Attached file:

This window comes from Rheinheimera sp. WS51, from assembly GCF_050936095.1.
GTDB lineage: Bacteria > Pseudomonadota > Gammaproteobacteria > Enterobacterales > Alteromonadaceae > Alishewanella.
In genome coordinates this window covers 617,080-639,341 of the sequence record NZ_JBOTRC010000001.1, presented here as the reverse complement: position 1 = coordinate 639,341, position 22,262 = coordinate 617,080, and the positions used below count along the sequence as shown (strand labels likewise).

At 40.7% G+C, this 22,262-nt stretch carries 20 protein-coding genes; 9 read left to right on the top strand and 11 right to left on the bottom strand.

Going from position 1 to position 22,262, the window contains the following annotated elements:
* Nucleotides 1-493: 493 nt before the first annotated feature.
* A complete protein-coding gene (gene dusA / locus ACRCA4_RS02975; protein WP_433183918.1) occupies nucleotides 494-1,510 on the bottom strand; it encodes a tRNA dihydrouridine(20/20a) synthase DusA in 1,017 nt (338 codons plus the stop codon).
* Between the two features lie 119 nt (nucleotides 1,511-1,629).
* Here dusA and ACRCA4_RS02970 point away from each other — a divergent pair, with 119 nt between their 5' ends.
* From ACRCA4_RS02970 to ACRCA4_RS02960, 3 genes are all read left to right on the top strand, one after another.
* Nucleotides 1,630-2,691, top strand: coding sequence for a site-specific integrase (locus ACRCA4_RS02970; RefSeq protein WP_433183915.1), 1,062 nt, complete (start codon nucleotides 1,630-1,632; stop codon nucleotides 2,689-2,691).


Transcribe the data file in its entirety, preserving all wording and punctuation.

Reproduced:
This window comes from Rheinheimera sp. WS51, from assembly GCF_050936095.1.
GTDB lineage: Bacteria > Pseudomonadota > Gammaproteobacteria > Enterobacterales > Alteromonadaceae > Alishewanella.
In genome coordinates this window covers 617,080-639,341 of the sequence record NZ_JBOTRC010000001.1, presented here as the reverse complement: position 1 = coordinate 639,341, position 22,262 = coordinate 617,080, and the positions used below count along the sequence as shown (strand labels likewise).

At 40.7% G+C, this 22,262-nt stretch carries 20 protein-coding genes; 9 read left to right on the top strand and 11 right to left on the bottom strand.

Going from position 1 to position 22,262, the window contains the following annotated elements:
* Nucleotides 1-493: 493 nt before the first annotated feature.
* A complete protein-coding gene (gene dusA / locus ACRCA4_RS02975; protein WP_433183918.1) occupies nucleotides 494-1,510 on the bottom strand; it encodes a tRNA dihydrouridine(20/20a) synthase DusA in 1,017 nt (338 codons plus the stop codon).
* Between the two features lie 119 nt (nucleotides 1,511-1,629).
* Here dusA and ACRCA4_RS02970 point away from each other — a divergent pair, with 119 nt between their 5' ends.
* From ACRCA4_RS02970 to ACRCA4_RS02960, 3 genes are all read left to right on the top strand, one after another.
* Nucleotides 1,630-2,691, top strand: coding sequence for a site-specific integrase (locus ACRCA4_RS02970; RefSeq protein WP_433183915.1), 1,062 nt, complete (start codon nucleotides 1,630-1,632; stop codon nucleotides 2,689-2,691).